In Central Europe, the about 1 km thick Buntsandstein was deposited in the large intracratonic Central European Basin (CEB). The Buntsandstein sedimentary succession displays a striking cyclicity of varying magnitude. The most obvious cycle is the 10 to 20 m thick small-scale cycle (wet-dry cycle) that is ascribed to changes in lake level (base-level) and assumed to be controlled by astronomical forcing of climate.
Combined with wireline logs, these cycles can be mapped over large parts of the Central European Basin providing a high-resolution cyclostratigraphic framework. Hence, the cycles represent basin-wide events. The isochronous character of this framework has been proven by magneto- and biostratigraphic means. The detailed magnetostratigraphy spans the upper Zechstein to lowermost Muschelkalk. Compared with available radioisotopic ages for the base and top of the marine Early Triassic, a Buntsandstein duration of about 6 Ma is derived.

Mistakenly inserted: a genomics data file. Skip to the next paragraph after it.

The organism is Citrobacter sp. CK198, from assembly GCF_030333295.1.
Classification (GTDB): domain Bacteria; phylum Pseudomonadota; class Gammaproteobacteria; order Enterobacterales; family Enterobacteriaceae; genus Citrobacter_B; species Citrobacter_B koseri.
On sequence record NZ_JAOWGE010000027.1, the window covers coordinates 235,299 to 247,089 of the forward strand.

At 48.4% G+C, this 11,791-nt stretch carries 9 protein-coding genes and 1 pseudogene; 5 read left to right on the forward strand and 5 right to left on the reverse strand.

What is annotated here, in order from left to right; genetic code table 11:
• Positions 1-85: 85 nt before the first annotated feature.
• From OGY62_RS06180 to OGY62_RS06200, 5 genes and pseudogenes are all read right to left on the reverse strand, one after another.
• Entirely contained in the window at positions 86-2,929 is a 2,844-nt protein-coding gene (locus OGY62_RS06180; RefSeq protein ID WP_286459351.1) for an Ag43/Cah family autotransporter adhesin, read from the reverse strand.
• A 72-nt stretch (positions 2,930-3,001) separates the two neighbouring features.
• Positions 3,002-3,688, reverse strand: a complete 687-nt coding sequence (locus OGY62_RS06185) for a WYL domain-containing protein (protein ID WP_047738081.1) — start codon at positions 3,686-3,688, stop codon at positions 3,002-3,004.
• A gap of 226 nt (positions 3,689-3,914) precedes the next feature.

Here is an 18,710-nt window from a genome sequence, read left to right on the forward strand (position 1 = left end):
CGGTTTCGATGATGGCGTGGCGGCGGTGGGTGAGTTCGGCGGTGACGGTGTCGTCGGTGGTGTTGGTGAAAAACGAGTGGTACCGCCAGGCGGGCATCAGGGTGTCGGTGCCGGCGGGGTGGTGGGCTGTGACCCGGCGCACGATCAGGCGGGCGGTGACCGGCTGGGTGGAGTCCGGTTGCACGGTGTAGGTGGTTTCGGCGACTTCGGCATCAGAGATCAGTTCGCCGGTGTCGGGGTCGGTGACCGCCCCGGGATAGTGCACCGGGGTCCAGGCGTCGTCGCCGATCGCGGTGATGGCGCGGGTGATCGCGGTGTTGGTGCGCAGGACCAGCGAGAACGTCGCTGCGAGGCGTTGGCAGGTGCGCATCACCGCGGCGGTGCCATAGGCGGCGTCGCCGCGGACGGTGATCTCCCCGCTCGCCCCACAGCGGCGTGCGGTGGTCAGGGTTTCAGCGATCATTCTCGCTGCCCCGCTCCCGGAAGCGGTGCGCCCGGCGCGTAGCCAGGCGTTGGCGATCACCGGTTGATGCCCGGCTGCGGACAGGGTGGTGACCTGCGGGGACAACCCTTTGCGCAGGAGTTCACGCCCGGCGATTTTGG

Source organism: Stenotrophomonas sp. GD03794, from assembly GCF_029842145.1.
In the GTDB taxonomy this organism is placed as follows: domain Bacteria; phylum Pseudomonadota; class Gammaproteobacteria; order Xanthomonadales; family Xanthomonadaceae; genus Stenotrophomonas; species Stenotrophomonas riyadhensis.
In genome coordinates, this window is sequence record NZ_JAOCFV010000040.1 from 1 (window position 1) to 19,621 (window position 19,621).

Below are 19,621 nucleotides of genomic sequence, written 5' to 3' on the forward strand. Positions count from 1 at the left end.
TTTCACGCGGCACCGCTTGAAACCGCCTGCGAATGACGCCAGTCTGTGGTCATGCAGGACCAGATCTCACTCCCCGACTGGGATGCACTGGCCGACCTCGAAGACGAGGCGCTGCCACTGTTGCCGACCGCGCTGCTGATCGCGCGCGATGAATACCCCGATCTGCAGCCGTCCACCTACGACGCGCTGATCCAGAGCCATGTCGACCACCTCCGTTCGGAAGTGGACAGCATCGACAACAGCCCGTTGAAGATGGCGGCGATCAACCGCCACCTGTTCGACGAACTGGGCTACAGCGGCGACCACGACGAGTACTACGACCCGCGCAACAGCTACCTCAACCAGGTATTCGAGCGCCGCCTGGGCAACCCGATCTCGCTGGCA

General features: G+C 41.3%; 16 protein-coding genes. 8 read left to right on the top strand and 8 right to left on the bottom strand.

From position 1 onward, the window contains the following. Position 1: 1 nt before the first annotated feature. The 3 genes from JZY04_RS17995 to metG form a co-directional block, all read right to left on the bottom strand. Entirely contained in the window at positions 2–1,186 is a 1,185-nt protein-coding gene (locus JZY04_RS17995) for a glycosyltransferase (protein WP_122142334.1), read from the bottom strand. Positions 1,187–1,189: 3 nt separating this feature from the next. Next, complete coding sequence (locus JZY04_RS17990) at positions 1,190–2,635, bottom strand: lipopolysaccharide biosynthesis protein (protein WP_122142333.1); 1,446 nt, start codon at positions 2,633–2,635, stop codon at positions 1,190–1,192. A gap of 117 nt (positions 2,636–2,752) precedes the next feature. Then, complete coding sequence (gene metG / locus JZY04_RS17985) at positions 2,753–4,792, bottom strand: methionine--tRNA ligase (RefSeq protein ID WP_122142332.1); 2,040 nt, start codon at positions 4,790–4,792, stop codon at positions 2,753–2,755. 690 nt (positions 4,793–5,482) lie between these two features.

Within the more central part of the CEB, the synchronous character of the cyclostratigraphic framework has been proven by magnetostratigraphic and biostratigraphic means. Based on an integrated comparison, radioisotopic ages obtained from Tethyan sections, have been referred successfully to the Buntsandstein cyclostratigraphy, substantiating the hypothesis that the pronounced small-scale cycles correspond to solar-induced ~100 ka eccentricity cycles. Hence, the duration of the Buntsandstein has been calculated to span some 6 Ma. The Buntsandstein cyclostratigraphy offers good potential to constructing a reliable astronomically calibrated Early Triassic geomagnetic polarity timescale.